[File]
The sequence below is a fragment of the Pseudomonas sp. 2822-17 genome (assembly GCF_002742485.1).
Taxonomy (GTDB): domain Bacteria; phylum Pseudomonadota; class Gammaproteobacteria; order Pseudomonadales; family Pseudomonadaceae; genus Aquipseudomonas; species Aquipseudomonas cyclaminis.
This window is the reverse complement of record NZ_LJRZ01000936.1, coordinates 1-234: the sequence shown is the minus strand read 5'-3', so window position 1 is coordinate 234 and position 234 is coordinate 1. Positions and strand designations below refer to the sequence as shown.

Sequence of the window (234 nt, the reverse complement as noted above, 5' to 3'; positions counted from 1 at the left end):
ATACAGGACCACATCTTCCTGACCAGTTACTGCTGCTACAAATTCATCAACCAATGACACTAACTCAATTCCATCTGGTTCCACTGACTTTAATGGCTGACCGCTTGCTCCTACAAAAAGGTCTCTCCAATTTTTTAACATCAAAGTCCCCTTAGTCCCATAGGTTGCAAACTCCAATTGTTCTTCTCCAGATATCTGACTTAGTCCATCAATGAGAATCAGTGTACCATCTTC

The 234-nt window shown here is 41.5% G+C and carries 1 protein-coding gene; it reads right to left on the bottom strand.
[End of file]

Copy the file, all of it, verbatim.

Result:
The sequence below is a fragment of the Pseudomonas sp. 2822-17 genome (assembly GCF_002742485.1).
Taxonomy (GTDB): domain Bacteria; phylum Pseudomonadota; class Gammaproteobacteria; order Pseudomonadales; family Pseudomonadaceae; genus Aquipseudomonas; species Aquipseudomonas cyclaminis.
This window is the reverse complement of record NZ_LJRZ01000936.1, coordinates 1-234: the sequence shown is the minus strand read 5'-3', so window position 1 is coordinate 234 and position 234 is coordinate 1. Positions and strand designations below refer to the sequence as shown.

Sequence of the window (234 nt, the reverse complement as noted above, 5' to 3'; positions counted from 1 at the left end):
ATACAGGACCACATCTTCCTGACCAGTTACTGCTGCTACAAATTCATCAACCAATGACACTAACTCAATTCCATCTGGTTCCACTGACTTTAATGGCTGACCGCTTGCTCCTACAAAAAGGTCTCTCCAATTTTTTAACATCAAAGTCCCCTTAGTCCCATAGGTTGCAAACTCCAATTGTTCTTCTCCAGATATCTGACTTAGTCCATCAATGAGAATCAGTGTACCATCTTC

The 234-nt window shown here is 41.5% G+C and carries 1 protein-coding gene; it reads right to left on the bottom strand.